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Q2 Review: How’s Your Budget Holding Up?

June 30, 2020
min read
Celestine Grev

Do you remember the pain of forecasting and budgeting for 2020? Did your budget fly completely out the window mid-March? Budgeting is a best practice for every business and a necessity for those who want to be prepared for the new year. But you can’t account for everything. And when hit with things that we couldn’t possibly predict (like a global pandemic), you have to be able to adapt.

So here we are, halfway through the year. It’s time for a financial health check-up. At the end of Q2, how’s your 2020 budget tracking?

Let’s dig into it together. 

Didn’t do any 2020 budgeting? Get a leg up on calculating how much it costs to employ your workforce in our latest guide, The True Cost of Employment. 

Step 1: Crunch the numbers

Conducting a thorough review of the year so far - and how it measures up to your plans - is the only way to know how your spending stacks up with your projections. Especially this year, it probably won’t be perfect. But this is your baseline, and you can adjust from here. Compare what you’ve spent, in detail, to what you originally budgeted. Look at both the overall categories (for example, what you spent employing your workforce) and the individual costs (like how much you spent on shipping). 

Keep in mind any seasonality in your business. If most of your sales come during the holiday season, and you have to scale up your workforce to meet higher demand, these things should be accounted for in your budget. Likewise, if the start of the year is your busy season, you may be well ahead. Take that into account as you compare your accurate numbers to what you originally projected.

Step 2: Take 2020’s surprises into account

This year, almost nothing has happened as we planned it. COVID-19 has shaken the U.S. economy to its core. So for most businesses, the “crunch the numbers” step is going to be daunting - you may have brought in a lot less revenue than planned because you had to close doors. Or you may be a company that, like Papa Johns, had one of the best periods in company history due to increased demands during shelter-in-place.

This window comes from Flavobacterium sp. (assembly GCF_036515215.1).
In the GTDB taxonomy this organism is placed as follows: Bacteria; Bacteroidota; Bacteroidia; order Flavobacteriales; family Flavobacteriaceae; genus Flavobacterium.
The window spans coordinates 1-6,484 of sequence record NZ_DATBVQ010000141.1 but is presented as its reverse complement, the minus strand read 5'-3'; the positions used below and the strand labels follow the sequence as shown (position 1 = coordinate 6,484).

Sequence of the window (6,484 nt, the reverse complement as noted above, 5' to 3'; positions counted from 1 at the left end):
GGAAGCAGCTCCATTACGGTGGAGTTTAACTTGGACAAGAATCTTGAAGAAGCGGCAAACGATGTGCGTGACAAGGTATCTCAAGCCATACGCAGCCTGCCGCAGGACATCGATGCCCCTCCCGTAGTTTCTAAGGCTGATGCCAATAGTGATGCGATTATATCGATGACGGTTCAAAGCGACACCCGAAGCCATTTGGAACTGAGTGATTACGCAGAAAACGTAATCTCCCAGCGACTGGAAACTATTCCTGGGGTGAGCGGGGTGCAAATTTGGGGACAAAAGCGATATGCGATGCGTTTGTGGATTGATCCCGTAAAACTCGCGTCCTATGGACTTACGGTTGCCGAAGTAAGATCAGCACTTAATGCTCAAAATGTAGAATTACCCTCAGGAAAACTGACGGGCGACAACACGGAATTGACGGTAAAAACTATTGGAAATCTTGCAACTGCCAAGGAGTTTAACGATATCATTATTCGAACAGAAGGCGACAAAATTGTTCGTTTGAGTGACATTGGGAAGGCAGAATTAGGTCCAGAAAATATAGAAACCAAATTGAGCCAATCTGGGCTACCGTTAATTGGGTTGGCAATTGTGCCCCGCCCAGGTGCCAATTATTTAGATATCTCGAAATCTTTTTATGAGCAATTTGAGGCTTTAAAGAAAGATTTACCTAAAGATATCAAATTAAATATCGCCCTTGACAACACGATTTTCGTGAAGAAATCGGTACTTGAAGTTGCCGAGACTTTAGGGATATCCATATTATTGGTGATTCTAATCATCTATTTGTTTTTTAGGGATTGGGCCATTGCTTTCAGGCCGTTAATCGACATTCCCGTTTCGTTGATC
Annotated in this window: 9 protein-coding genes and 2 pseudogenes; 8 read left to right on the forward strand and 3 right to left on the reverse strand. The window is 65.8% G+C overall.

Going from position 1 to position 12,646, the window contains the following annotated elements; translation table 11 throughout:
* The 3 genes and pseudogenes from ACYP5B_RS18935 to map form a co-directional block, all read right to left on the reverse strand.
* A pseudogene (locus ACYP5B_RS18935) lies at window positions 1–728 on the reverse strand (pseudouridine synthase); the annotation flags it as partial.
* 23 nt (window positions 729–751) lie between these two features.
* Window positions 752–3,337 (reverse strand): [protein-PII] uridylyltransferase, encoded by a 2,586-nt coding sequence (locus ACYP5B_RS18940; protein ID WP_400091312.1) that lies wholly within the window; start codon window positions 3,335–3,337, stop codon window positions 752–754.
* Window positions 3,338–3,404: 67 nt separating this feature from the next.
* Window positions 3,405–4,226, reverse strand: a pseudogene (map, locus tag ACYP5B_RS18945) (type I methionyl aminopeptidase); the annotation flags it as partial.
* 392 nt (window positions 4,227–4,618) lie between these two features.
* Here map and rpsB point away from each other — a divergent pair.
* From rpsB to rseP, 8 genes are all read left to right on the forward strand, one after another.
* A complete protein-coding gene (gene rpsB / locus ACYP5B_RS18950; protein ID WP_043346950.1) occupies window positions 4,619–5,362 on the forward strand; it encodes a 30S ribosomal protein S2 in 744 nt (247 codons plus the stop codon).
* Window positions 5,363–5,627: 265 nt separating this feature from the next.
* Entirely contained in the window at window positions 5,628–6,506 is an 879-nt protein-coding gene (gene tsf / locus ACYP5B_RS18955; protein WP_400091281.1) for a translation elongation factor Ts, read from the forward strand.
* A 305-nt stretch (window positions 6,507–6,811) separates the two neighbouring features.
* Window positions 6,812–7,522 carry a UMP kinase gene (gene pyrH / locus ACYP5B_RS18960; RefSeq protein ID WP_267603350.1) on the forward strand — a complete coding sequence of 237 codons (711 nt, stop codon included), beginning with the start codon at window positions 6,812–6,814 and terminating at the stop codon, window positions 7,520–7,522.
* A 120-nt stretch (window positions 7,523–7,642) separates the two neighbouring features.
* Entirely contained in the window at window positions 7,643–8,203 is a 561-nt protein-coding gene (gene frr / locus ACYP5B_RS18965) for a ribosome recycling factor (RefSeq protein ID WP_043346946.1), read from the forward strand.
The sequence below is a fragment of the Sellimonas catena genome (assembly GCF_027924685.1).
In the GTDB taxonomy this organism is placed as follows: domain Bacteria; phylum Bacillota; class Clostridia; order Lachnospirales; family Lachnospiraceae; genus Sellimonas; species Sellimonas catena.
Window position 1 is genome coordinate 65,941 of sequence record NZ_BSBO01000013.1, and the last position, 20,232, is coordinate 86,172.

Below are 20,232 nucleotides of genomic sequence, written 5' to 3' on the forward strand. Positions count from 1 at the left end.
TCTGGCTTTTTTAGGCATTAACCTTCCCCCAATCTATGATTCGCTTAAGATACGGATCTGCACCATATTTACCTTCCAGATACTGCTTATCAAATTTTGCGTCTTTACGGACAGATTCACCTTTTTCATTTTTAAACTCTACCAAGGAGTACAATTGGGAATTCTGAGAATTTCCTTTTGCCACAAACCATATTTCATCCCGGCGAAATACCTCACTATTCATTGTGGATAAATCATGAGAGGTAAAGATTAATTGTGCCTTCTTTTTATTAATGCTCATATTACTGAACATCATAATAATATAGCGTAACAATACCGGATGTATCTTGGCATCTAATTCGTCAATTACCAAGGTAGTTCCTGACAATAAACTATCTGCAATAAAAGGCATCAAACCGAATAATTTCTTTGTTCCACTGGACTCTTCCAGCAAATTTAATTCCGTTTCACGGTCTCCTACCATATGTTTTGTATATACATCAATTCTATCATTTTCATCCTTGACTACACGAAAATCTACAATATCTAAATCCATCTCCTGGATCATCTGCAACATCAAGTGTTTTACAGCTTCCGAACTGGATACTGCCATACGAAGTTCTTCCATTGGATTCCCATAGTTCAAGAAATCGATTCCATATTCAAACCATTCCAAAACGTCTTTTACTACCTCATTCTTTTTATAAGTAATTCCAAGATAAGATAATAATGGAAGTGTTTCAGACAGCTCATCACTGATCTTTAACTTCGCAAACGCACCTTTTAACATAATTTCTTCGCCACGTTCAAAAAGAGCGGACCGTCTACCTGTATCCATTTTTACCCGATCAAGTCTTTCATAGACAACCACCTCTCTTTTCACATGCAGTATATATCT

So take a deep breath. If you had to take out a PPP loan to make it through this quarter or lay off staff, you’re not alone. Your business may have had higher expenses switching front-of-house staff to delivery or eaten into profits by keeping expenses steady while demand dropped. You’re taking the right step forward by taking a critical look at the numbers. And there are always options to cut costs without sacrificing momentum.

Step 3: Evaluate your budget’s health

Next, ask a few key, simple questions:

  • How does my spending compare to my assumptions?
  • What stands out - where have we spent more than planned?
  • How has COVID-19 impacted my business?
  • Where are we saving?

And evaluate your answers. What caused your changes in spending? If your priorities have shifted, it may make sense for your spend to as well. But if your expenditures are out of line with what you expect and you can’t explain why, you need to take a deeper look. When it comes to the pandemic, some deviations from your budget are inevitable. Evaluate the impact those are having and what’s truly best for your business, your customers, and your staff during this time. 

Business needs can change, and unexpected hurdles are always possible - we all got a massive lesson in unexpected challenges this year. Just make sure to identify the root cause of your altered spending and make accommodations to be prepared for such scenarios in the future. 

Step 4: Adapt and plan

This is a great time to look for opportunities to save and invest where necessary. You may have also learned important lessons about how your business if you were forced to change some part of your business model during shelter-in-place. Take advantage of those lessons and leverage your findings to help your business run more smoothly and adapt more quickly in the future.

For example, customer loyalty and feedback mean a lot (especially in times like these). If you cut spending on shipping, but you’re hearing customer complaints about the delivery time, dig into how those customers’ repeat purchase rates are affected. It may be worthwhile for your business to spend more on shipping to retain more customers. Use data to make decisions like these and level up your business for the future.

Similarly, look for places where costs can be cut. For many companies, labor is the biggest part of their budget. And it can often feel like labor costs don’t have a lot of wiggle room. That isn’t true. The cost of employing - and recruiting - a workforce can be astronomical, but there are easy ways to save on HR costs using an affordable, full-scope staffing solution like Bluecrew. 

Download The True Cost of Employment for a detailed breakdown of the expenses behind employing your own workforce. 

After you’ve fully analyzed your budget results, you should have a good understanding of your business’ financial health. Just remember - a budget is an estimate. It doesn’t have to be perfect and it often won’t be. But it is important to regularly check in to evaluate the health of your company’s revenue and spending to ensure you’re in good shape for the future.

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